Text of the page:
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shell script to restart a process

 
kannan vinayagam Duraiswamy
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hi,
i try to write a shell script to restart a java process.
what are all needed to do,
need to get PID for the java process.
kill the java process
run the java process
i just get the PID like this,
PID=`ps-edf|grep <process_name>`.
what i get is like this,
axadmin 28699 1 0 14:00:50 pts/6 0:24 /tmp/<process_name> -client ..........

I need to get the '28699' form the above line.
can any one please guide me to finish the script

 
kannan vinayagam Duraiswamy
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finally i got it
here the solution,
PID=`ps -edf|grep <process_name>|awk '{print $2}'`
this will give the exact PID.
kill the process
kill -9 $PID
call the 'start' script to run the java process.
/home/kannnan/start_<process>


 
Andrew Monkhouse
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Some general suggestions ....

I believe that "ps auxwww" will work on more Unix systems than "ps -edf". (This may not be a problem for you).

The output of your ps command should contain both the <process_name> you are searching for, and the grep statement that is searching for that process name. So you are likely to have 2 lines returned from your grep statement. You can get around this by using egrep with a regular expression. For example, if I were searching for a process named catalina, I would probably run something like: "ps auxwww | egrep '[c]atalina'" - putting the c inside brackets means that it will match on the line that contains catalina as a single word, but not match on the egrep statement.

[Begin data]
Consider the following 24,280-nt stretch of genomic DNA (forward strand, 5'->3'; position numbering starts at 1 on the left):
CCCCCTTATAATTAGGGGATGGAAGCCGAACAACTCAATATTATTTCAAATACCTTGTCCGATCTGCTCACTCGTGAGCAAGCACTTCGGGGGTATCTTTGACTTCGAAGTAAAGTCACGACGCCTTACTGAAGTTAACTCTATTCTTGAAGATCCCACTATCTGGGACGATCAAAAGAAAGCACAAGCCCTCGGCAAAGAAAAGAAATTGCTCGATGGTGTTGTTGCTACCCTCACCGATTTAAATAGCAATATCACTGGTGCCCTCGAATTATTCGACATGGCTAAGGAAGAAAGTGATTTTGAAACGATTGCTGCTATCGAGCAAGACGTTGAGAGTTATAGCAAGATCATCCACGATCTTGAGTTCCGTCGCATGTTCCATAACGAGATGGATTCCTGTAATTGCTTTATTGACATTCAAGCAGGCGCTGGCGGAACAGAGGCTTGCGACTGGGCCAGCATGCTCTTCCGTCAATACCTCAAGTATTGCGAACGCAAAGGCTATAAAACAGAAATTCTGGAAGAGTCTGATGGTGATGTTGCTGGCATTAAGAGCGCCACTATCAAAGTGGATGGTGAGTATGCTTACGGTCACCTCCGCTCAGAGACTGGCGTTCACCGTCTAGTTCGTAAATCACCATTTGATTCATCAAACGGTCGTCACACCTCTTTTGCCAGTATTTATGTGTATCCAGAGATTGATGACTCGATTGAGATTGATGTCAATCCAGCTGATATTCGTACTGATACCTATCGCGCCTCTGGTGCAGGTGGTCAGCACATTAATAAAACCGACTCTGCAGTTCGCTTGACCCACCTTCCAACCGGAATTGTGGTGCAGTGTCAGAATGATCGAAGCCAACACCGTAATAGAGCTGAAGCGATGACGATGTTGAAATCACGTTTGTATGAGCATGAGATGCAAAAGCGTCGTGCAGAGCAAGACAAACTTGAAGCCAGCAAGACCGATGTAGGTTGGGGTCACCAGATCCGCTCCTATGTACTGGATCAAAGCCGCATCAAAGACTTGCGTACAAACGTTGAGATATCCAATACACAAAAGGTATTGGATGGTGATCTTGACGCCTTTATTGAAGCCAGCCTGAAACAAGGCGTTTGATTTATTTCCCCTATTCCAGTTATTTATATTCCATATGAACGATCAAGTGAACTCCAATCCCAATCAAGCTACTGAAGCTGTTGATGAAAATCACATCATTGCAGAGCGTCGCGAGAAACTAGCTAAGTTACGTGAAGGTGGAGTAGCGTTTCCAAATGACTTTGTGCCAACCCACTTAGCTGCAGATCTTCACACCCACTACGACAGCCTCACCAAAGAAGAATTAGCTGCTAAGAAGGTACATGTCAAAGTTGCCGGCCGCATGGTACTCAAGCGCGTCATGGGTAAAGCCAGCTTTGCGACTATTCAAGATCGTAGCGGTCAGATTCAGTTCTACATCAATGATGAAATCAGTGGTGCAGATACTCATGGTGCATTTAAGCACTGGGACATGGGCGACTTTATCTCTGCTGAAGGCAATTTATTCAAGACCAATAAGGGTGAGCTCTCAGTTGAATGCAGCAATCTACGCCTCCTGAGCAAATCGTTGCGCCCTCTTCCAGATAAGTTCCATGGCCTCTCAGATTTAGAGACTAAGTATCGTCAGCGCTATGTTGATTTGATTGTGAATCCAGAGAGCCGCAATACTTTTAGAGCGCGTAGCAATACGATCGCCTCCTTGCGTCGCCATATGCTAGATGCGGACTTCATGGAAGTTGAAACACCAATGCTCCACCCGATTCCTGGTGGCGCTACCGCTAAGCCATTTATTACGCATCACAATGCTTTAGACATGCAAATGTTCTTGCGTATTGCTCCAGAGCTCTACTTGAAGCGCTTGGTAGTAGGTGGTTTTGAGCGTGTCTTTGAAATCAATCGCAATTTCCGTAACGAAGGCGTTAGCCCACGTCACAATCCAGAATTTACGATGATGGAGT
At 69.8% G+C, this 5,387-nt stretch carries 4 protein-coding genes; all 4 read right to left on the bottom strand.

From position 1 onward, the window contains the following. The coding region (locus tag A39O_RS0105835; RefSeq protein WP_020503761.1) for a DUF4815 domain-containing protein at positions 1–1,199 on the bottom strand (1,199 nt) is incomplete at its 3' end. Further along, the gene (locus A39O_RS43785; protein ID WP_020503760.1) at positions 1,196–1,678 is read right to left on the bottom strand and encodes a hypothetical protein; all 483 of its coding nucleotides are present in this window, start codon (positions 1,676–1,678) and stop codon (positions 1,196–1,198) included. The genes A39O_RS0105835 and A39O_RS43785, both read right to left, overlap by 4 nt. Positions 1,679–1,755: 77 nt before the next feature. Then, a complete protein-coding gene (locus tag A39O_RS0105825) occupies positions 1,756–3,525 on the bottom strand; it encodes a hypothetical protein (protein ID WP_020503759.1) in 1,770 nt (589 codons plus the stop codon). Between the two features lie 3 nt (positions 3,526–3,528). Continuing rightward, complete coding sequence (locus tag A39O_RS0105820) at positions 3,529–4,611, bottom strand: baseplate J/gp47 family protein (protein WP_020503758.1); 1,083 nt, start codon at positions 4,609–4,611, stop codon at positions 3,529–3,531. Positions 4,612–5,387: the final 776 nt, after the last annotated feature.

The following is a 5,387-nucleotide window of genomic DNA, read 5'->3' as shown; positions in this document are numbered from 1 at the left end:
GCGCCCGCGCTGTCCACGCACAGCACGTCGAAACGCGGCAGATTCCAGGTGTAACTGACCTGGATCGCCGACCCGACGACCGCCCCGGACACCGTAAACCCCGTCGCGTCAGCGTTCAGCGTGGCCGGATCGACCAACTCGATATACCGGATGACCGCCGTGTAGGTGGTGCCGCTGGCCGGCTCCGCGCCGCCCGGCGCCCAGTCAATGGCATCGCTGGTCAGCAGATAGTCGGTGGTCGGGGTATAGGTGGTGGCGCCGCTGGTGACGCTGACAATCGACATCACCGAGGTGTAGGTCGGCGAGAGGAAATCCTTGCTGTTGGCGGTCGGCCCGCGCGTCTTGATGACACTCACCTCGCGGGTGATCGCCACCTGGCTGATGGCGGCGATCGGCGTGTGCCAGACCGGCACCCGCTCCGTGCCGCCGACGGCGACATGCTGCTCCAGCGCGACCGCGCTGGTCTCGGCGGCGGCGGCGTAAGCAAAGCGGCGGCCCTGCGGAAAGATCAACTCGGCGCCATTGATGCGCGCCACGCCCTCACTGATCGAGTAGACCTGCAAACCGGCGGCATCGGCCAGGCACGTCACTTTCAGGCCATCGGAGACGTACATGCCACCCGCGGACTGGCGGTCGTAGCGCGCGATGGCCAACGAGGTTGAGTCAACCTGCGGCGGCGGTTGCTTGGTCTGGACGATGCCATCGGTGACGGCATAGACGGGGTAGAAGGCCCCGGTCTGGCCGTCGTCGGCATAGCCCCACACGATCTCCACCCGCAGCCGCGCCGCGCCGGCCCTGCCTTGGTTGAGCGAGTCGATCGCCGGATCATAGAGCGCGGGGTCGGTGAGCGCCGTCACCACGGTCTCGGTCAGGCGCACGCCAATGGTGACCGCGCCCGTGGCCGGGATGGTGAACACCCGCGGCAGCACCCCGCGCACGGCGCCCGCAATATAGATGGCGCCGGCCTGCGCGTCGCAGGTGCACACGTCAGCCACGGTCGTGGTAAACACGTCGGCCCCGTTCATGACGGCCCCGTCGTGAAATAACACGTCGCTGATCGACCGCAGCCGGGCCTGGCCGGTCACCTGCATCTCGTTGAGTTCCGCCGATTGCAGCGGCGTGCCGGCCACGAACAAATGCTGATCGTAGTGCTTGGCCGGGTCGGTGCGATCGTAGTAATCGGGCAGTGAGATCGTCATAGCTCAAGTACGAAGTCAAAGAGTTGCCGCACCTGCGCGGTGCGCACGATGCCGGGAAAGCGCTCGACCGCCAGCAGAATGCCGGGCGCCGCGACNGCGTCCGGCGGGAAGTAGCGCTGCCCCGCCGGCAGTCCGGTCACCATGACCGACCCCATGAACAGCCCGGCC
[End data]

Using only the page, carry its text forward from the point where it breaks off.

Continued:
You do not need both a grep and an awk statement - awk can handle the "only process lines matching x" for you. So you could reduce this to "ps auxwww | awk '/[c]atalina/{print $2}'"

Some versions of Unix allow you to kill multiple processes in a single kill statement, which would allow you to have something like "kill -9 `ps auxwww | awk '/[c]atalina/{print $2}'`"

Other versions of Unix dont allow this - you might want to send output through xargs: "ps auxwww | awk '/[c]atalina/{print $2}' | xargs -n 1 kill -9"

Regards, Andrew
 
Stefan Wagner
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Step by step ...
a) backticks are discouraged. Use better readable and nestable $( ) syntax instead:

b) As Andrew mentioned, getting the grep-command-PID is a pitfall. Gnu-ps allows to search immeadeately for a command:

c) Well - maybe there are just more options to ps? I.E. just return the PID?

(-Output: PID, = headline (empty))
d) How should you remember that funky syntax? -opid= -C ? Okay. Just use pidof:

e) we're getting close. An alternative is pgrep

f) You could call the PID together with the kill like this:

g) ... but still someone has foreseen that, and so let's introduce pkill:

is the solution.

Restarting has to go in a separate step, afaik.
Reading the man-page of pkill, pgrep etc. migth be a good inspiration for later.
 
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